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Pioneer Participants Work to Define Hospitalist Role in ACOs


 

In December, the U.S. Department of Health and Human Services (HHS) announced the selection of 32 organizations from 18 states as participants in the Pioneer Accountable Care Organization (ACO) initiative.

HHS developed this initiative with the hopes that they could save $1.1 billion over the next five years. Five of the 32 participating organizations are Massachusetts-based, including Beth Israel Deaconess Physician Organization (BIDPO) and Atrius Health. My hospitalist colleagues and I at Beth Israel Deaconess Medical Center (BIDMC) are BIDPO members; we also care for hospitalized patients for Atrius Health in Boston. So we will be caring for hospitalized patients involved in two of the 32 Pioneer ACOs.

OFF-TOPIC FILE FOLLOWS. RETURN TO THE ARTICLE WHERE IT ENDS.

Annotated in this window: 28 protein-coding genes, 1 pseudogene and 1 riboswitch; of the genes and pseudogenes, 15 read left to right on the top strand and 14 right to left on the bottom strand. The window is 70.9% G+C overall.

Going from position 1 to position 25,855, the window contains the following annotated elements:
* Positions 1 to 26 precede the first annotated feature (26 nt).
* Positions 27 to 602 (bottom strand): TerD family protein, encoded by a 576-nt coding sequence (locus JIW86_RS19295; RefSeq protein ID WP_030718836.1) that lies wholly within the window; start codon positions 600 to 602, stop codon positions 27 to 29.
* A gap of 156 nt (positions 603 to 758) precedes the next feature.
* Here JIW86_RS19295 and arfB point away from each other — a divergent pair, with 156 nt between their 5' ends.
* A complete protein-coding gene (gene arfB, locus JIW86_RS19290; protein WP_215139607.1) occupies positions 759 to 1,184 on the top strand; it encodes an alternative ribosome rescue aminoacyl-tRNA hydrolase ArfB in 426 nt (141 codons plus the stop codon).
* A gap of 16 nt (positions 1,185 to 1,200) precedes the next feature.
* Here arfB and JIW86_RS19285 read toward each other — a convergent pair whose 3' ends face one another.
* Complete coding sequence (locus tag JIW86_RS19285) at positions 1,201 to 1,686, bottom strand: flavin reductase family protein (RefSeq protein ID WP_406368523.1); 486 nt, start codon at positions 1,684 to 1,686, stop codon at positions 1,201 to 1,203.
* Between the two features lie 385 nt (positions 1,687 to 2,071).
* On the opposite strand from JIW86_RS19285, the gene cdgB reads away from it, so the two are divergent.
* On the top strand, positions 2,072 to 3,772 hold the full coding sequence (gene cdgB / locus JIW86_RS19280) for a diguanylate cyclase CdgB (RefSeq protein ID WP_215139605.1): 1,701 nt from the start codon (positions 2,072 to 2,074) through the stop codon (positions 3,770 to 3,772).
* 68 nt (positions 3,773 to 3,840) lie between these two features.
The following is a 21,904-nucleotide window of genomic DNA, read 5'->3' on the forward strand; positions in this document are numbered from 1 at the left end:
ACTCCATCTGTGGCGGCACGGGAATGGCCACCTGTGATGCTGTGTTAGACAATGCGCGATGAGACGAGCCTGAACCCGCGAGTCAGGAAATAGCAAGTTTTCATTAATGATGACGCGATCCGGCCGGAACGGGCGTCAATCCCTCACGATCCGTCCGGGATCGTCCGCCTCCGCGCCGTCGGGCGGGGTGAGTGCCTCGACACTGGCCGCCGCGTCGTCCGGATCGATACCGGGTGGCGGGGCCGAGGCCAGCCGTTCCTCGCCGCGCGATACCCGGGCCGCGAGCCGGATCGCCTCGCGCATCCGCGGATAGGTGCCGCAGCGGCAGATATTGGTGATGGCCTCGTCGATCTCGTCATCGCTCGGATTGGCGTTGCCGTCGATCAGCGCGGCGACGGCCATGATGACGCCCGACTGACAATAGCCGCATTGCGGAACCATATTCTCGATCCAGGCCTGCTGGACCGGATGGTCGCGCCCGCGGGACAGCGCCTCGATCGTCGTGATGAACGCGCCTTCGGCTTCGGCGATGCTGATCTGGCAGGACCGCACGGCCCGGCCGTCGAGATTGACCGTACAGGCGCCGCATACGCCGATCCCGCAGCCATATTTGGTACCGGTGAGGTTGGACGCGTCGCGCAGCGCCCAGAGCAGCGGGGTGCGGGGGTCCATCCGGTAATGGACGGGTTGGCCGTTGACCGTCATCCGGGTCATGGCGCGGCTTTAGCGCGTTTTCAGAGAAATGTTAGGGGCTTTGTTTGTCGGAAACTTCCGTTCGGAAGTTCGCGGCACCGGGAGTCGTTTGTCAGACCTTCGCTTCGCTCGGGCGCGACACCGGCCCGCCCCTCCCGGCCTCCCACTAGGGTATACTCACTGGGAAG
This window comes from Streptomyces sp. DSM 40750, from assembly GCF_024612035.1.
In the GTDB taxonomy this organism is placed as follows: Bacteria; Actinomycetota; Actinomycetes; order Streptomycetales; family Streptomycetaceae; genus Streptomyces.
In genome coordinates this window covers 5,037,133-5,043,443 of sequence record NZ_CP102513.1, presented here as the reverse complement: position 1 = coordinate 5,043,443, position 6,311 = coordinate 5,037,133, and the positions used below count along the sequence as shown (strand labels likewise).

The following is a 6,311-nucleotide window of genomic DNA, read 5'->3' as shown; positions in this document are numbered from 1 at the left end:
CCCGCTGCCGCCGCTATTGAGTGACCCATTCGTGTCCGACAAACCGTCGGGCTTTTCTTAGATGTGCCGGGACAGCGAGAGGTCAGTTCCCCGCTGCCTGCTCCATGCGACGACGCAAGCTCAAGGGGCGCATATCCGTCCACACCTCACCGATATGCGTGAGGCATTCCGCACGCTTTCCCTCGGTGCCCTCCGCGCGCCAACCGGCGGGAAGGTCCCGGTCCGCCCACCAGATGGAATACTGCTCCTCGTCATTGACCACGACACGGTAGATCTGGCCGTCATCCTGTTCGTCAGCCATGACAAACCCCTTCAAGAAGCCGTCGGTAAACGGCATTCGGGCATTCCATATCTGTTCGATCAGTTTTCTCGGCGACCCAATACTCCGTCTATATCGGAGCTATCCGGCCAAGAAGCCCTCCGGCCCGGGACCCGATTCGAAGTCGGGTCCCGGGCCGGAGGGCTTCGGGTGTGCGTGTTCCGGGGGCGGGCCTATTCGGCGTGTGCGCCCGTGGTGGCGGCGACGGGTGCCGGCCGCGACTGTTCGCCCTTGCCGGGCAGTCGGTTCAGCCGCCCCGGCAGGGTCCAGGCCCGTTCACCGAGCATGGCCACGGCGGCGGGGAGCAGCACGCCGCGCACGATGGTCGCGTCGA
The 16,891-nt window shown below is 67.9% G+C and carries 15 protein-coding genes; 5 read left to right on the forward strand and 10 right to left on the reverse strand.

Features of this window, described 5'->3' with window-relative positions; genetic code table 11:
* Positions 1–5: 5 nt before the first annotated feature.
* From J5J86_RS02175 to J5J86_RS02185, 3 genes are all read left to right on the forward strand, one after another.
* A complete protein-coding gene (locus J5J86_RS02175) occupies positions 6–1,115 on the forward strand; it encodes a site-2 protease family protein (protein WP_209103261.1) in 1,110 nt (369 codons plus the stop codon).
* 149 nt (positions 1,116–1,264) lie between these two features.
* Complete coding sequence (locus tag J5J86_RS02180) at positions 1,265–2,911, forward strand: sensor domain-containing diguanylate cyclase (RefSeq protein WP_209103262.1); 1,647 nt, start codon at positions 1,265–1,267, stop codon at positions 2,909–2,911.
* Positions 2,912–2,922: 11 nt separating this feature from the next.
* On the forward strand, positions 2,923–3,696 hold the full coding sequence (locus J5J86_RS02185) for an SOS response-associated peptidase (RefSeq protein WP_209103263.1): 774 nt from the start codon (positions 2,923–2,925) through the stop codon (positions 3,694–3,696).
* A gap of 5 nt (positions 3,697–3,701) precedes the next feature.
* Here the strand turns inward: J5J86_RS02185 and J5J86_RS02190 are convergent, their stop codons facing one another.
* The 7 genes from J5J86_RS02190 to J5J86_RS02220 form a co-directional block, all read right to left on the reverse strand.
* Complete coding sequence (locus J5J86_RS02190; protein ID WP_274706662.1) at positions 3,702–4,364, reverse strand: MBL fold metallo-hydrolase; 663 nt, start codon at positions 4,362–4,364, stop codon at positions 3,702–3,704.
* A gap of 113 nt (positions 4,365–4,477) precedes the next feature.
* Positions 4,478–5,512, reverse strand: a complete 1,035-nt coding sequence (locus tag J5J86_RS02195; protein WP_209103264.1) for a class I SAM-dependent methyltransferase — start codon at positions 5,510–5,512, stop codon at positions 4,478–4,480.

Many of us are excited, but also understandably a bit anxious. Some of us are outright concerned. I suspect we are not alone. Many of you are in a similar position—being providers in a Pioneer ACO. My colleagues and are having conversations to increase our understanding of ACOs and the role of hospitalists in an ACO.

Nuts and Bolts

An ACO is a system to deliver and pay for healthcare by linking provider reimbursement to quality and cost of care for a defined population of patients. Think of it as a group of providers (primary-care physicians, ED doctors, hospitalists, medical and surgical specialists, etc.) who are bound by shared financial risks and rewards to work together to provide coordinated, high-quality, low-cost care for patients.